James A. Garfield may have been the most extraordinary man ever elected president. Born into abject poverty, he rose to become a wunderkind scholar, a Civil War hero, and a renowned and admired reformist congressman. Nominated for president against his will, he engaged in a fierce battle with the corrupt political establishment. But four months ...
James A. Garfield may have been the most extraordinary man ever elected president. Born into abject poverty, he rose to become a wunderkind scholar, a Civil War hero, and a renowned and admired reformist congressman. Nominated for president against his will, he engaged in a fierce battle with the corrupt political establishment. But four months after his inauguration, a deranged office seeker tracked Garfield down and shot him in the back. But the shot didn't kill Garfield. The drama of what hap-pened subsequently is a powerful story of a nation in tur-moil. The unhinged assassin's half-delivered strike shattered the fragile national mood of a country so recently fractured by civil war, and left the wounded president as the object of a bitter behind-the-scenes struggle for power--over his administration, over the nation's future, and, hauntingly, over his medical care. A team of physicians administered shockingly archaic treatments, to disastrous effect. As his con-dition worsened, Garfield received help: Alexander Graham Bell, the inventor of the telephone, worked around the clock to invent a new device capable of finding the bullet. Meticulously researched, epic in scope, and pulsating with an intimate human focus and high-velocity narrative drive, "The Destiny of the Republic" will stand alongside "The Devil in the White City" and "The Professor and the Madman" as a classic of narrative history. "From the Hardcover edition."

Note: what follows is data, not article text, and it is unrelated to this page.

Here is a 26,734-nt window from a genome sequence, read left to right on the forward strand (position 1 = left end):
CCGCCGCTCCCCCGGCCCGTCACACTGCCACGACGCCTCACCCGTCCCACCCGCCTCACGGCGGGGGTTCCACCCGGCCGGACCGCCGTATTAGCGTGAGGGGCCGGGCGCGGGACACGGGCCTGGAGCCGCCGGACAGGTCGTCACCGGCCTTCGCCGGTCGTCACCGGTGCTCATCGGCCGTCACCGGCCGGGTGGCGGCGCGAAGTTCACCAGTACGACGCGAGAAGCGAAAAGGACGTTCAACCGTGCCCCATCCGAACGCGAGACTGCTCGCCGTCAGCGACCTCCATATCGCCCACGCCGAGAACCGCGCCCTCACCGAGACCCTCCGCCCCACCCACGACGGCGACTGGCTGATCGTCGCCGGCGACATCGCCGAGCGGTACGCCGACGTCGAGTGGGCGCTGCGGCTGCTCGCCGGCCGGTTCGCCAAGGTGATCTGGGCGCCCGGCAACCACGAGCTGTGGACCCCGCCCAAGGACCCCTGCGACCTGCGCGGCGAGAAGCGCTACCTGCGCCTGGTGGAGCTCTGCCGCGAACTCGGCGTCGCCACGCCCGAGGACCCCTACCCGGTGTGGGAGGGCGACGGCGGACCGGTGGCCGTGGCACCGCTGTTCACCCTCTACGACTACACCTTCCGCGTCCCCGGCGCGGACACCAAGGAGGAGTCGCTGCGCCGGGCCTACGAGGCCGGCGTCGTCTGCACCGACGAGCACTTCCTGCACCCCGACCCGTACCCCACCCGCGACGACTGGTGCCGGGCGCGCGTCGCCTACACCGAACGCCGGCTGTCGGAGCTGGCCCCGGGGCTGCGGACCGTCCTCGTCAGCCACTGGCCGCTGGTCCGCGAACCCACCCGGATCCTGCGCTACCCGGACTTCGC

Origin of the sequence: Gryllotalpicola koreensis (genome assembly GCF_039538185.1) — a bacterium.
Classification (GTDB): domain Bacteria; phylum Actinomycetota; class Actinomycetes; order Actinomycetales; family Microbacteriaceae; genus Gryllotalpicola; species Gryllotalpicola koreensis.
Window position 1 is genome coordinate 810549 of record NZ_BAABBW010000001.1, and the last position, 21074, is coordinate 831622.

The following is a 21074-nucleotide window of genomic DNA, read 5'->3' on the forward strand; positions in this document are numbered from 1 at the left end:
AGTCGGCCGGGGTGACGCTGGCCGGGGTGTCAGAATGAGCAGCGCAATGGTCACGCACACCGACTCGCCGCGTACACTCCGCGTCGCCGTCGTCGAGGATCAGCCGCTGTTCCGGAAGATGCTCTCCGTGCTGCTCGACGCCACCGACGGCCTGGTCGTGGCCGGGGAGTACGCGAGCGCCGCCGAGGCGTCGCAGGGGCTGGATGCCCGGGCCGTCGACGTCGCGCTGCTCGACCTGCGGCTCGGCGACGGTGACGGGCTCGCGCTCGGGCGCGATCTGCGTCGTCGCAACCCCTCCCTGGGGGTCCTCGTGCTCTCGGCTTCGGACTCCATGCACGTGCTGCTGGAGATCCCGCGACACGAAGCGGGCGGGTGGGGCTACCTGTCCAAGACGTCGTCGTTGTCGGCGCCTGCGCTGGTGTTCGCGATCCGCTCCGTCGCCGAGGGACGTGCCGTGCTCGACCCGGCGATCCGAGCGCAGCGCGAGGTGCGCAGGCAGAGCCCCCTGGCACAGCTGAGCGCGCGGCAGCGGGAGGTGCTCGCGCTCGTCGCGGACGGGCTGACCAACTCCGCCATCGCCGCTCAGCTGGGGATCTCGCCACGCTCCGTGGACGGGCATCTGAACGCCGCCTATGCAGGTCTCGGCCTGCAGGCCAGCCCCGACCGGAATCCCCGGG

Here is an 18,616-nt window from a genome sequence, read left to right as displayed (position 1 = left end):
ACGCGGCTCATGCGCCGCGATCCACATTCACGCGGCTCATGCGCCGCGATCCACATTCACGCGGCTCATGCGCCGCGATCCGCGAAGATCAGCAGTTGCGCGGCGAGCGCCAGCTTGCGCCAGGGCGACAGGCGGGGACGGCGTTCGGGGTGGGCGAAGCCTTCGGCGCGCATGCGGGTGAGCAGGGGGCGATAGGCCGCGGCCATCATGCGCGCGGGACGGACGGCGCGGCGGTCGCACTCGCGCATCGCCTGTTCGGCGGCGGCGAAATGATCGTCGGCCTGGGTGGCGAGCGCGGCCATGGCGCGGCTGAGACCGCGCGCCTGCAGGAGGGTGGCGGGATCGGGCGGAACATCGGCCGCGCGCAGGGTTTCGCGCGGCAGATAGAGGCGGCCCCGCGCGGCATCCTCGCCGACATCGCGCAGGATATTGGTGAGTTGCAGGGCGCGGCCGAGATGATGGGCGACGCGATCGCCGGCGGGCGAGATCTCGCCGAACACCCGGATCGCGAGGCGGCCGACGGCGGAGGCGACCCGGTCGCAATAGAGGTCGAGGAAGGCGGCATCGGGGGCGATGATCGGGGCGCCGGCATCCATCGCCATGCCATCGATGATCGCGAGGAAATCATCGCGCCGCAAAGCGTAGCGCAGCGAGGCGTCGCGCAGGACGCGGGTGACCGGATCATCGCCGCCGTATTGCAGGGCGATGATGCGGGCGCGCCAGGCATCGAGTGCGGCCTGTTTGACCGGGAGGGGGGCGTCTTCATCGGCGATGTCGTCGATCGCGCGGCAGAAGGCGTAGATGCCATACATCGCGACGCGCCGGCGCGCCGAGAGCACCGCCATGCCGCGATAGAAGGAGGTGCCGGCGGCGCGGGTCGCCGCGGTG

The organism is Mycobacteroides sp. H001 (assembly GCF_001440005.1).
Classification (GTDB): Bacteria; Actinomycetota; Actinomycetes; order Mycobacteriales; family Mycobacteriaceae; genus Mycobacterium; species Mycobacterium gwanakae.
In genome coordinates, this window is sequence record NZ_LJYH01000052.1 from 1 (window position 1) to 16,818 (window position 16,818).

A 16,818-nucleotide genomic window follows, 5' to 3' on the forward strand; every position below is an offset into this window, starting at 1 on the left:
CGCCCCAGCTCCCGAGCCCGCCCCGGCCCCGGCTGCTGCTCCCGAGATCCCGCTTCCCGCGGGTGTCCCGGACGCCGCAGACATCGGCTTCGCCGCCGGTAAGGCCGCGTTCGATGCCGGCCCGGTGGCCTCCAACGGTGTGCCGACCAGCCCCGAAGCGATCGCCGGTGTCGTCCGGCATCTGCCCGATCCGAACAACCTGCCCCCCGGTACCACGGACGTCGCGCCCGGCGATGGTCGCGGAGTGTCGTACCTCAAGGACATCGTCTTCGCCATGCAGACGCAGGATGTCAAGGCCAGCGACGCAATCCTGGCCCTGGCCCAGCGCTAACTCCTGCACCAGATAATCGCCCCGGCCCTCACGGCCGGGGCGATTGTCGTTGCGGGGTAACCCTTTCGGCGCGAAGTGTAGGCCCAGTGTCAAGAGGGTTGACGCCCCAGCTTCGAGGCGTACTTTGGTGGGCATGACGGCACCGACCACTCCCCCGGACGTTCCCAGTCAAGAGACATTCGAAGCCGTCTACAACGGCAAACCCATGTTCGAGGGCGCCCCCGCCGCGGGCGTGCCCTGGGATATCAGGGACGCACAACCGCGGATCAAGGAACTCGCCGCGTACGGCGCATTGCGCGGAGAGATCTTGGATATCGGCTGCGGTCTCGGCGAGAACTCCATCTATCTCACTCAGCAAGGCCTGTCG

The period is 1880, the genre is history, told by juxtaposing good and evil - James Garfield's rise to become President is the good, and the decline of his assassin from madness to murder is the bad. The narrative does illuminate a somewhat obscure period, and it is populated with well-known and unknown figures of that era, some of whom had or went on to play other roles in American history. The presentation of Garfield as an extraordinary man struck down just as he was beginning undertake a heroic presidency is convincing. That he ultimately was the victim of his doctor's ignorance, rather than his (would-be) assassin's bullet is made apparent.
The book gets 3 stars because it is a good "tale" of facts arranged in an organized narrative. It does not get 5 stars because it fails to convey "destiny" through depth of insight into character and times.
Mar 29, 2012
This is a good book about many areas of American History. Yet, it is disturbing in many ways. I wish the Author, who is great, would have told us more about Garfield as a Minister in the Christian Church/Church of Christ. He had a great empact on that movement and is, even though like all of us he sinned, is still held in high reguard by those of the Restoration Movement.
This book is a must read for anyone who is interest in American History.
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